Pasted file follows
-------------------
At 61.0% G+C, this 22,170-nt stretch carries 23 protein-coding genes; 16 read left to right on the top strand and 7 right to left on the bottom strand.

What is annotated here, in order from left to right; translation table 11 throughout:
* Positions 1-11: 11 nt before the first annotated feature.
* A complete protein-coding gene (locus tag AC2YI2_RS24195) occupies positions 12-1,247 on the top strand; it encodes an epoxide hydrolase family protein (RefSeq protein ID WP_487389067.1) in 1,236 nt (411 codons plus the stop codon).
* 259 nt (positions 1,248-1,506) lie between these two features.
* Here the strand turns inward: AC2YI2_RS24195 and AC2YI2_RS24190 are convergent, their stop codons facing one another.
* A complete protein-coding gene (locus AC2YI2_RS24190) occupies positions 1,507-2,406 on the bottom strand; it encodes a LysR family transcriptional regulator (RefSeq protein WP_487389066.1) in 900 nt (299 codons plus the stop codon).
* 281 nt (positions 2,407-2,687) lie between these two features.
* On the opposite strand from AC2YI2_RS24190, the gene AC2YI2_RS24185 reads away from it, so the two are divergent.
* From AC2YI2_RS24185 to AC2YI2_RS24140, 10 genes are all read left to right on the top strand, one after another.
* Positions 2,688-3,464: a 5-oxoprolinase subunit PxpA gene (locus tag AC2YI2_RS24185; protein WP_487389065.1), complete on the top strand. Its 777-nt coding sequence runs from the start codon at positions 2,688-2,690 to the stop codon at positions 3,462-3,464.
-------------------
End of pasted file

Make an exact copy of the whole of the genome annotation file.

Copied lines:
At 61.0% G+C, this 22,170-nt stretch carries 23 protein-coding genes; 16 read left to right on the top strand and 7 right to left on the bottom strand.

What is annotated here, in order from left to right; translation table 11 throughout:
* Positions 1-11: 11 nt before the first annotated feature.
* A complete protein-coding gene (locus tag AC2YI2_RS24195) occupies positions 12-1,247 on the top strand; it encodes an epoxide hydrolase family protein (RefSeq protein ID WP_487389067.1) in 1,236 nt (411 codons plus the stop codon).
* 259 nt (positions 1,248-1,506) lie between these two features.
* Here the strand turns inward: AC2YI2_RS24195 and AC2YI2_RS24190 are convergent, their stop codons facing one another.
* A complete protein-coding gene (locus AC2YI2_RS24190) occupies positions 1,507-2,406 on the bottom strand; it encodes a LysR family transcriptional regulator (RefSeq protein WP_487389066.1) in 900 nt (299 codons plus the stop codon).
* 281 nt (positions 2,407-2,687) lie between these two features.
* On the opposite strand from AC2YI2_RS24190, the gene AC2YI2_RS24185 reads away from it, so the two are divergent.
* From AC2YI2_RS24185 to AC2YI2_RS24140, 10 genes are all read left to right on the top strand, one after another.
* Positions 2,688-3,464: a 5-oxoprolinase subunit PxpA gene (locus tag AC2YI2_RS24185; protein WP_487389065.1), complete on the top strand. Its 777-nt coding sequence runs from the start codon at positions 2,688-2,690 to the stop codon at positions 3,462-3,464.